For someone that majored in Geography, you would think I'd know where Doha is. Wrong, but that's what Google is for and I soon discovered it's nestled nicely in the Persian Gulf in the State of Qatar. According to Wikipedia, 'Although tiny, Qatar wields significant clout due to its natural gas wealth and its sovereign wealth fund, which is one of the world's largest.' So no GFC here and no wonder they nailed the 2022 FIFA World Cup!
So while is may not be on the grand scale of the World Cup, this event is the only opportunity for ultra runners to test themselves and run for their country as much as themselves in a road 100k. The location is, well unique, the temperatures probably less than ideal but all that is what it is. At the start of the race every competitor will be running the same course in the same conditions.
At the end of 2013 when I was sitting down and timelining my year, I always start with two A races. I just don't think it's possible to peak properly for more than that. Sure you can run well in more, but you can never fully give over 100% commitment and dedication, tick off all the 1 percenters and mentally focus to the extent these races demand more than twice a year. Western States was a lay down misere as my number 1, but due to it's timing in late June, that left the first half of the year pretty much given over to that race and it's training build up.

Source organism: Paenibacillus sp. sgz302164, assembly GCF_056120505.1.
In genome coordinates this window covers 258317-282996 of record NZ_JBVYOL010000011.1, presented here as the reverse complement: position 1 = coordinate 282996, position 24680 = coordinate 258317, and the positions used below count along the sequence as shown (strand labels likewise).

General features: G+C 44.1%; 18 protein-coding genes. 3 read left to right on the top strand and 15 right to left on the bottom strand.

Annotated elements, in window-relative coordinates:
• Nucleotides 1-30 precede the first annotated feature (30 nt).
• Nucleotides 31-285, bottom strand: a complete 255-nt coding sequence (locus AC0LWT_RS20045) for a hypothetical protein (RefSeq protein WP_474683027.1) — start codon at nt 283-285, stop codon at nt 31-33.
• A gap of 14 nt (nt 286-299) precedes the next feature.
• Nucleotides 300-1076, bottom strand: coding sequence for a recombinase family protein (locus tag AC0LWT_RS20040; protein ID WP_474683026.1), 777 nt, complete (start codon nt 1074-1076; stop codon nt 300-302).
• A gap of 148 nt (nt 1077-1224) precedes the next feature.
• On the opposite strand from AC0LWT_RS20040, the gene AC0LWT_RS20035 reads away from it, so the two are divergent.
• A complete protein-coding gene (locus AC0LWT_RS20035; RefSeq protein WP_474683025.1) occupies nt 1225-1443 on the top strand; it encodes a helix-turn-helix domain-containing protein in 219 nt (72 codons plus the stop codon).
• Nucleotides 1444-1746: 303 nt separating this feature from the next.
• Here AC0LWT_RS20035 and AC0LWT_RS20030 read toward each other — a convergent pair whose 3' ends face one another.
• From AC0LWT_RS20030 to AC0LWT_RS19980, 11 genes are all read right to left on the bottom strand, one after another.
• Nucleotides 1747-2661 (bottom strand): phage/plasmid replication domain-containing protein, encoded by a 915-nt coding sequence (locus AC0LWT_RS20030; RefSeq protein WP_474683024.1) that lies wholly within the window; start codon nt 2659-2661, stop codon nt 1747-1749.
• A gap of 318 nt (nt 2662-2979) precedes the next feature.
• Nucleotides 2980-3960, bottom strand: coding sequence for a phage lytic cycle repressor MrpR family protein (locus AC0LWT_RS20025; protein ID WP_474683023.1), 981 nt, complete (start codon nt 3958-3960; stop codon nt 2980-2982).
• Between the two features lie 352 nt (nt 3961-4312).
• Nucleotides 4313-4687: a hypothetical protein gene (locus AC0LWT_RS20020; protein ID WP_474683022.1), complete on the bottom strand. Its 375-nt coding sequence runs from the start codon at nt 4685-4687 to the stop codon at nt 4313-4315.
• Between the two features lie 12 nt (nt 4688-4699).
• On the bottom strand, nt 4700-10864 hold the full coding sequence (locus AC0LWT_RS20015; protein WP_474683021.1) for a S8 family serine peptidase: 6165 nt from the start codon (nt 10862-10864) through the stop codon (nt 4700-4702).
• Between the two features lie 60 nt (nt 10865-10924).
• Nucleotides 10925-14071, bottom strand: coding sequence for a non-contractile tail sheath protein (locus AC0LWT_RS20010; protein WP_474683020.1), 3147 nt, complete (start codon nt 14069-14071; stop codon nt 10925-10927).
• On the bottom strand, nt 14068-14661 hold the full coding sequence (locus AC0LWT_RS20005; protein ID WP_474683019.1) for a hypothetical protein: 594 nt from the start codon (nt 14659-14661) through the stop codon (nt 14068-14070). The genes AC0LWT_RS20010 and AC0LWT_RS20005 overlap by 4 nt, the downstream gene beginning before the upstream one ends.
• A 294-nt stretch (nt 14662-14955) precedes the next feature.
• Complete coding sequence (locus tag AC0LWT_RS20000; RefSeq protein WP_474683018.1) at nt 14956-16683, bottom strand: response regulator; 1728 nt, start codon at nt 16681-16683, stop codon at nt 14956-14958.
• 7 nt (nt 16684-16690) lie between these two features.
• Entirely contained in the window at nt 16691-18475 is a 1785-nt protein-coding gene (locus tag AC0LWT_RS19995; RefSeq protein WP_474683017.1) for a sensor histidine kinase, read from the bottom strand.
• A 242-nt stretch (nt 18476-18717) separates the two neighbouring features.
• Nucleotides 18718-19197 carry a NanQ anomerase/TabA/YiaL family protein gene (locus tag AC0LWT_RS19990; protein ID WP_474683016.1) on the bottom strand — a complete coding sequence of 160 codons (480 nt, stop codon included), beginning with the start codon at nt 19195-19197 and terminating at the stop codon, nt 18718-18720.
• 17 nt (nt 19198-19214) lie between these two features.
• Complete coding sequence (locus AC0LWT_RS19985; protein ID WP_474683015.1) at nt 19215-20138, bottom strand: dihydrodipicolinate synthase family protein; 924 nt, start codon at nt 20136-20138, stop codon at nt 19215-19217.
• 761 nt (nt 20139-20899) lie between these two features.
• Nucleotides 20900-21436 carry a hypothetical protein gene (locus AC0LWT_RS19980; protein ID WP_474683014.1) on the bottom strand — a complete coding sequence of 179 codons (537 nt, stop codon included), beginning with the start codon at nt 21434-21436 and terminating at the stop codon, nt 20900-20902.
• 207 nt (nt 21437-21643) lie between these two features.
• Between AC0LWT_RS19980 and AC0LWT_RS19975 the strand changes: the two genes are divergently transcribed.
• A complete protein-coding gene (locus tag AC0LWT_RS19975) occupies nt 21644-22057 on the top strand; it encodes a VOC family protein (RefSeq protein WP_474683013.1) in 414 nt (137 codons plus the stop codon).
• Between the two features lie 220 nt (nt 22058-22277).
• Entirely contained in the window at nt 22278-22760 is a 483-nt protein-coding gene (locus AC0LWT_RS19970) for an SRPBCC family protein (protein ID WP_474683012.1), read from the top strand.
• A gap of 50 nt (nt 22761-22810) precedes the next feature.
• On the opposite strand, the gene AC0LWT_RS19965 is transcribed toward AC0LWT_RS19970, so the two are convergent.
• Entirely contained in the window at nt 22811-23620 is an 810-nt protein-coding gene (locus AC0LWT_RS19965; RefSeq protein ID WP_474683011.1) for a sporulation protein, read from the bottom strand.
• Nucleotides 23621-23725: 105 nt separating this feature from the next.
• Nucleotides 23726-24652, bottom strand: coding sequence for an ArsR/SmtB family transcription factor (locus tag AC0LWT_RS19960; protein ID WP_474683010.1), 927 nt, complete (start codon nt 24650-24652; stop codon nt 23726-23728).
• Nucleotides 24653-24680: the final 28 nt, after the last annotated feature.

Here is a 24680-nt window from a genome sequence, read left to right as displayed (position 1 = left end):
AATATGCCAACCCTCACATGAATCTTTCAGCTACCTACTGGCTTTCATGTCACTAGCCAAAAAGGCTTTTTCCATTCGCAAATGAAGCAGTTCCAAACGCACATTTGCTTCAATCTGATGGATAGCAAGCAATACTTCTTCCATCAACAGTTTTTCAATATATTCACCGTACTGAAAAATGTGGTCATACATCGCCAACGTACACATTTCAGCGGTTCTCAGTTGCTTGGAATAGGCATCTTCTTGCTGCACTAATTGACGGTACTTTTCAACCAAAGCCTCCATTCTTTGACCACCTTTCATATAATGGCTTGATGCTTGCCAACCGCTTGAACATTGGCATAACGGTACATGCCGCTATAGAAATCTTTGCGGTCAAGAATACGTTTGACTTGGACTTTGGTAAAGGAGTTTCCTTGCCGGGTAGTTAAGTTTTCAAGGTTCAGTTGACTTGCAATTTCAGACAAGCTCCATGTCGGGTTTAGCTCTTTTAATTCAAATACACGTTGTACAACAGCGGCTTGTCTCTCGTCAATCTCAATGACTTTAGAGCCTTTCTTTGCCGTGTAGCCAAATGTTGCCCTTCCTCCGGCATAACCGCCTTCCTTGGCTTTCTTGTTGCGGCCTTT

So that left me with a race later in the year to target which would ideally allow me to have a break after WS (more mental than anything). When the IAU announced that the Worlds would be on in November, the decision was easy. I have donned an Aussie singlet every year since 2009 and only missed out last year after the IAU cancelled the World 100km Champs late in the piece. This was after I'd committed to this event and not the World Trail Champs and the World Long Course Mt Running Champs which I had also been selected for. I was pretty disappointed, that's for sure.
But this race now offered a new challenge and you know what, I'm really glad I made this decision to train up for a major road event again. After a huge year on the trails, the road has reenergised and refocused me; reconnected me with my love of rhythmical road running and made me appreciate even more every time I step on the trails ;-)